Home https://server7.kproxy.com/servlet/redirect.srv/sruj/smyrwpoii/p2/ Entertainment https://server7.kproxy.com/servlet/redirect.srv/sruj/smyrwpoii/p2/ “First person singular”, by Haruki Murakami: NPR

“First person singular”, by Haruki Murakami: NPR

First person singular, by Haruki Murakami
First person singular, by Haruki Murakami

Haruki Murakami is a master of mesmerizing head scratching. His fiction, whether long or short, emphasizes the essential oddities and incomprehensibility of life. In book after book, his narrators (invariably men) attract us with mystifying stories of strange experiences, which even years later remain “permanently unsolved, like some ancient mystery.”

The eight stories in First person singular his first collection, translated into English by Men without women (2017), are classical Murakami, filled with many recurring obsessions – jazz, classical music, the Beatles, baseball and memories of confusing young love. Cats are scarce, but a sophisticated talking monkey fills the cat’s void.

The book, though emblematic of his short work, does not break new ground like his last novels, 1Q84 and Killing the Commendatore, but it’s a nice read that comes down easily. That takes its title – and a comprehensive topic of exclusion – from the latest story. “I hardly wear suits,” the narrator begins. But sometimes he likes to dress in his fancy bagpipes, “just to see what they look like.” One spring night, though he felt vaguely uneasy, as if “somewhere I had made a mistake in life,” he decided to go for a walk in a quick suit and tie. He stops for a cocktail, but worries that the reflection he sees in the mirror behind the bar “looked like a complete stranger”; makes him feel like a “first person singular” – someone who experiences his choice of life as if dictated by a narrator. A strange, disturbing intrusion with a woman who wants to start a battle further intensifies his sense of alienation.

Murakami’s candid stories, like his more complex novels, raise existential questions about the perception, memory, and meaning of everything – although he is the opposite of the heavy hand and rarely offers answers. A long-time Nobel laureate, he enjoys worldwide popularity, rare among writers, which has now been expanded with a new T-shirt in collaboration with Uniqlo with graphics from his books and radio program.

Most of his anonymous narrators sound the same – middle-aged narcissistic writers who have always preferred Schumann and Charlie Parker to the Beatles, who provide the “musical wallpaper” of their adolescence. Their stories often begin with shocking memories of a confusing relationship from their youth.

In “With the Beatles”, the narrator reflects how a beautiful girl, whom he passed only once in the corridor of his high school in 1964, clutching the album of the same name (released as Meet the Beatles in the United States) somehow “came to serve as a kind of gauge” against which he measured the attractiveness of other women. He met his first girlfriend a year later, but eventually broke up with her because she just didn’t ring “that special bell.” Years later, he encounters her older brother, who shares his own surprise at what happened to the sister he realizes he barely knows.

What is it about? In the middle of this story of chance, young love, and the unknowability of others, Murakami intervenes in this observation, undermined by his typical ambiguities: “I’ve heard that the happiest time of our lives is when pop songs really mean something for us, really reach us. It may be true. Or maybe not. Pop songs can end up being nothing but pop songs. Then, in the next line, he casually omits this: “And maybe our lives are just decorative, expendable items, a burst of fleeting color and nothing more.”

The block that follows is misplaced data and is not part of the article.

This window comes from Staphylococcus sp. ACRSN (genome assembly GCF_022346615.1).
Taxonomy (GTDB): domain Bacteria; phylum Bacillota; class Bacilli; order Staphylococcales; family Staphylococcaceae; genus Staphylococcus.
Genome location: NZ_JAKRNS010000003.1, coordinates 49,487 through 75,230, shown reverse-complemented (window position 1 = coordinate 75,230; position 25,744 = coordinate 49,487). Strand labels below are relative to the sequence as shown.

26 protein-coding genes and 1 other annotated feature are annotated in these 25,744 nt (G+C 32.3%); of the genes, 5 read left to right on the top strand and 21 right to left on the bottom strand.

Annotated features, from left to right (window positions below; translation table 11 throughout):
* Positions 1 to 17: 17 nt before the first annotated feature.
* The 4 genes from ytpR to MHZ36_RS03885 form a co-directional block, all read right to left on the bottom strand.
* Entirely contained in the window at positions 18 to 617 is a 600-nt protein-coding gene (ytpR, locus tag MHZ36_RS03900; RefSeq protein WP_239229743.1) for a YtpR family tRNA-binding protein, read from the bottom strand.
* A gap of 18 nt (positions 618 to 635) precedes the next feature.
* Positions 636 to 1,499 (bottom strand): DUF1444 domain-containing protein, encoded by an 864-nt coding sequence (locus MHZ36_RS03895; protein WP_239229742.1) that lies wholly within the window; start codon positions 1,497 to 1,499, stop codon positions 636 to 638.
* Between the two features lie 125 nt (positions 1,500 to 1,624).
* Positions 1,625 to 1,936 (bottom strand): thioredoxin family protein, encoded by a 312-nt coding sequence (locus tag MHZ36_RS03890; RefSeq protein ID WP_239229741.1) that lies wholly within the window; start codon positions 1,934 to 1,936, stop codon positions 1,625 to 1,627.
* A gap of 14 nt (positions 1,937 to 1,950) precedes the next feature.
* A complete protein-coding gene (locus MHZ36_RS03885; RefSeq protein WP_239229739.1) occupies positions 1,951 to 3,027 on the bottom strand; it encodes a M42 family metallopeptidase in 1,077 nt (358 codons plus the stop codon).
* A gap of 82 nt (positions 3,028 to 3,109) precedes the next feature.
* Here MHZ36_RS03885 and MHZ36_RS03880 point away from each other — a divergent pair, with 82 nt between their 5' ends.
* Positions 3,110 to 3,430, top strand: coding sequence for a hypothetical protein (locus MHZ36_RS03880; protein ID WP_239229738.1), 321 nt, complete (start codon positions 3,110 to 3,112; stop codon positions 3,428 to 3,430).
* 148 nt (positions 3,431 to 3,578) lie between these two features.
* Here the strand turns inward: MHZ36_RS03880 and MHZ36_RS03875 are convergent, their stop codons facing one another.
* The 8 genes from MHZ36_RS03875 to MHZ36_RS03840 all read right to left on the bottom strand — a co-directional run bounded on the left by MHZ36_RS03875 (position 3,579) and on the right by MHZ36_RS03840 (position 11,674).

Of course, the best stories about Murakami lead to something more than a “burst of fleeting colors.” What is all this is, often his fearsome and confused characters wonder many times – and contagious. Sometimes not quite enough. There are several missteps in this collection, including an annoying discussion of ugly versus beautiful women in a story about a friendship with a housewife based on a shared musical passion. A surprising revelation again underscores how superficial our knowledge of most people is.

But Shinagawa’s Monkey Confessions is remarkable, which will appeal especially to readers enchanted by Murakami’s surreal twists, which blur the line between dreams and reality. A writer staying in a dilapidated inn in a city with hot springs is amazed when he is expertly visited by an adult, eloquent monkey. The monkey is said to have been raised by a professor at a college in Shinagawa, Tokyo, which takes into account his sophisticated vocabulary and tastes, including his attachment to Bruckner’s Seventh Symphony and his desire for women, not monkeys. To avoid the “indecent”, the monkey explains, he developed a workaround – a strange protocol that will leave readers to discover. Murakami’s narrator is subjected and wonders if he dreamed of the whole meeting. But years later, something happens that makes him question his doubts.

There is less uncertainty in the Yakult Swallows’ poetry collection, Murakami’s bizarre story about his fandom about the losing local baseball team. He suggested that this could be a “kind of short autobiography”, including details of his unfriendly relationship with his father (a hard-line fan of Hanshin Tigri). During a lull in mostly hopeless games, Murakami often “scribbled … poems like poems,” meditating in a footnote on “The Faces of Outer Players.” But the swallows, he writes, taught him an important lesson: “how to accept defeat with grace.”

From the point of view of his fans, of course, and in terms of the additional evidence for this winning collection, Murakami did not have to swallow many defeats outside his favorite stadium Jingu.

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